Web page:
In 1951, American film director Joseph Losey, who had made just a handful of features (including The Prowler and a fascinating, though decidedly inferior, remake of Fritz Lang’s M), was named in testimony before the House Un-American Activities Committee, which issued him a subpoena. Losey immediately took off for Europe, and while he later made one tentative attempt to return to Hollywood, his career there turned out to be permanently over—all his subsequent features, up to his death in 1984, were made abroad. As it happened, his initial flight from HUAC landed him in Italy smack in the middle of the neo-realist movement. Losey wasn’t one to sit around idle, so he promptly made his own neo-realist movie, hooking up with semi-retired American movie star Paul Muni for Imbarco A Mezzanotte, which translates as Boarding At Midnight, but was titled Stranger On The Prowl in America. Alas, that backstory is considerably more interesting than the film itself, which offers some of neo-realism’s flavor, but little of its soul.
Right from the jump, Stranger On The Prowl looks weirdly muddled. As was customary at the time, the opening credits are enormous, taking up the entire screen; trouble is, they’re superimposed not over a decorative background or establishing shots, but over important action, which is barely visible beneath the names. Eventually, it becomes clear that a stowaway (Muni) is being kicked off of a ship, though the captain agrees to let this homeless-looking man ride in the hold if he can come up with a hunk of cash before they set sail late that night. The hapless hero never gets a name, but the credits call him The Stranger With A Gun, because he has one, which he attempts in vain to sell so he can leave town, or at least get a bite to eat. When he accidentally kills a shopkeeper, however (suffocating her while trying to prevent her from screaming), he winds up on the run from the police, aided by a young boy, Giacomo (Vittorio Manunta) who mistakenly believes the cops are after him for stealing a jug of milk. Together, they hole up in an empty apartment and try to figure out a way to get to the waiting ship.
Like many Italian neo-realist works, Stranger On The Prowl derives much of its power from various bombed-out post-war locations, which provide a vivid sense of desolation and ruin. But Muni’s presence undermines that authenticity at every turn. While it’s fascinating to see him in middle age—he was 57 at the time, and appeared in only one more film before his death 15 years later—his theatrical performance style, which served him well in 1930s classics like Scarface and I Am A Fugitive From A Chain Gang, is more or less the antithesis of neo-realism. Rather than quietly embodying a desperate victim of poverty and indifference, he aggressively depicts one, making it difficult to empathize with the Man’s plight; the killing of the shopkeeper, in particular, involves so much manufactured panic and distress that its accidental nature winds up largely obscured. It doesn’t help that the screenplay, written by Ben Barzman (another blacklist victim—both he and Losey were originally credited under a single pseudonym), has the Man repeatedly compare himself to an old, tired horse Giacomo witnessed being sold to a butcher shop, calling undue attention to symbolism that was already pretty clumsy.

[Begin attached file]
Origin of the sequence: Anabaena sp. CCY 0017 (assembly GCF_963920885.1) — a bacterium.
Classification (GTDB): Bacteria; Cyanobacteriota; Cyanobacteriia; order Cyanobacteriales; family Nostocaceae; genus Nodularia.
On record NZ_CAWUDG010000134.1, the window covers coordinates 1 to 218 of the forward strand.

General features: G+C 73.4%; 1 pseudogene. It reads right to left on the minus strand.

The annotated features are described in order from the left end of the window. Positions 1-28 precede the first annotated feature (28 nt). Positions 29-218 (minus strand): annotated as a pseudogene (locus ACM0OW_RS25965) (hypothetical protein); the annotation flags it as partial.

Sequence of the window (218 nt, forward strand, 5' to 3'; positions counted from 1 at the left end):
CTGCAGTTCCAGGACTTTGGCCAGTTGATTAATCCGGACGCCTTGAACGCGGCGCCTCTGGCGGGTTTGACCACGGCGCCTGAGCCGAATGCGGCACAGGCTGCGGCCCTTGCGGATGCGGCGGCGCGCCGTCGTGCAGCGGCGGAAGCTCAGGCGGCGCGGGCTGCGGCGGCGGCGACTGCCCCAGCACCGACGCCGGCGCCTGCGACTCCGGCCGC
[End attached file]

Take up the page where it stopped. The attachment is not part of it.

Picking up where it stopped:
Also, while Olive Films deserves tons of praise for its commitment to releasing lesser-known catalog titles on Blu-ray, it must be said that Stranger On The Prowl is one of the company’s shabbier releases, visually and aurally speaking. No doubt the best source material available was used, but it’s rare to see high-definition treatment of a film that’s in such terrible shape: scratches and missing frames are omnipresent, audio hiss is obtrusively loud from start to finish, and at times, the sound is clearly at the wrong speed, so that Giulio Cesare Sonzogno’s score seems to be emanating from a broken record player. Then again, the film is so little-known (and so likely to stay that way) that holding out for a restoration would be quixotic. It’s a tiny footnote in cinema history—of interest to Losey and Muni completists, and maybe somebody writing about the effects of the Hollywood blacklist, but otherwise a low cinephile priority.